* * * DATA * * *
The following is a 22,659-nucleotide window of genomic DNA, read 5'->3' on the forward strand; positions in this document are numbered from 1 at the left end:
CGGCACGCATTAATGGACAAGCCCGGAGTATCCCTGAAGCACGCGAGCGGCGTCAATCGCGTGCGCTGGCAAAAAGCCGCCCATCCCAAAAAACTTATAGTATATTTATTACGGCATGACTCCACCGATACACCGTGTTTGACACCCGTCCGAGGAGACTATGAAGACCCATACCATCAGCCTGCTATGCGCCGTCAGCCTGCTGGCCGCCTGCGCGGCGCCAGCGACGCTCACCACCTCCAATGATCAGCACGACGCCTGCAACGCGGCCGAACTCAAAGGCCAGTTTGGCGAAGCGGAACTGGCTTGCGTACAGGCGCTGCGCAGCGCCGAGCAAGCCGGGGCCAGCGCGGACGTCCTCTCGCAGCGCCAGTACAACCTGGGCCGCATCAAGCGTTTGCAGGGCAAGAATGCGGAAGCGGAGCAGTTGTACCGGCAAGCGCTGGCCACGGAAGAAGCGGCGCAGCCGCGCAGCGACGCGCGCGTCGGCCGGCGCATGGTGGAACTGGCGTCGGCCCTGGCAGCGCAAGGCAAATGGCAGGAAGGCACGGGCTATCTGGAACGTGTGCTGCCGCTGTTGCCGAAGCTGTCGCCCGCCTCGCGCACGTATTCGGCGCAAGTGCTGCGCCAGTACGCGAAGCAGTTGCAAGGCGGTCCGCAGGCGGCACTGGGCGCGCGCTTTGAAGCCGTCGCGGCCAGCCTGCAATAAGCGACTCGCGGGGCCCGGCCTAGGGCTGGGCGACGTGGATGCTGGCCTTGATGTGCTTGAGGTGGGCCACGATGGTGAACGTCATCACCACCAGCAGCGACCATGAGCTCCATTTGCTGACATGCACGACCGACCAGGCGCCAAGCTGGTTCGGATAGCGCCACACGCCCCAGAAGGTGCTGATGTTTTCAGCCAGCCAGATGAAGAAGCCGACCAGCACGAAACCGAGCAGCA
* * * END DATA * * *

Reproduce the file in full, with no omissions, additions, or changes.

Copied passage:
The following is a 22,659-nucleotide window of genomic DNA, read 5'->3' on the forward strand; positions in this document are numbered from 1 at the left end:
CGGCACGCATTAATGGACAAGCCCGGAGTATCCCTGAAGCACGCGAGCGGCGTCAATCGCGTGCGCTGGCAAAAAGCCGCCCATCCCAAAAAACTTATAGTATATTTATTACGGCATGACTCCACCGATACACCGTGTTTGACACCCGTCCGAGGAGACTATGAAGACCCATACCATCAGCCTGCTATGCGCCGTCAGCCTGCTGGCCGCCTGCGCGGCGCCAGCGACGCTCACCACCTCCAATGATCAGCACGACGCCTGCAACGCGGCCGAACTCAAAGGCCAGTTTGGCGAAGCGGAACTGGCTTGCGTACAGGCGCTGCGCAGCGCCGAGCAAGCCGGGGCCAGCGCGGACGTCCTCTCGCAGCGCCAGTACAACCTGGGCCGCATCAAGCGTTTGCAGGGCAAGAATGCGGAAGCGGAGCAGTTGTACCGGCAAGCGCTGGCCACGGAAGAAGCGGCGCAGCCGCGCAGCGACGCGCGCGTCGGCCGGCGCATGGTGGAACTGGCGTCGGCCCTGGCAGCGCAAGGCAAATGGCAGGAAGGCACGGGCTATCTGGAACGTGTGCTGCCGCTGTTGCCGAAGCTGTCGCCCGCCTCGCGCACGTATTCGGCGCAAGTGCTGCGCCAGTACGCGAAGCAGTTGCAAGGCGGTCCGCAGGCGGCACTGGGCGCGCGCTTTGAAGCCGTCGCGGCCAGCCTGCAATAAGCGACTCGCGGGGCCCGGCCTAGGGCTGGGCGACGTGGATGCTGGCCTTGATGTGCTTGAGGTGGGCCACGATGGTGAACGTCATCACCACCAGCAGCGACCATGAGCTCCATTTGCTGACATGCACGACCGACCAGGCGCCAAGCTGGTTCGGATAGCGCCACACGCCCCAGAAGGTGCTGATGTTTTCAGCCAGCCAGATGAAGAAGCCGACCAGCACGAAACCGAGCAGCA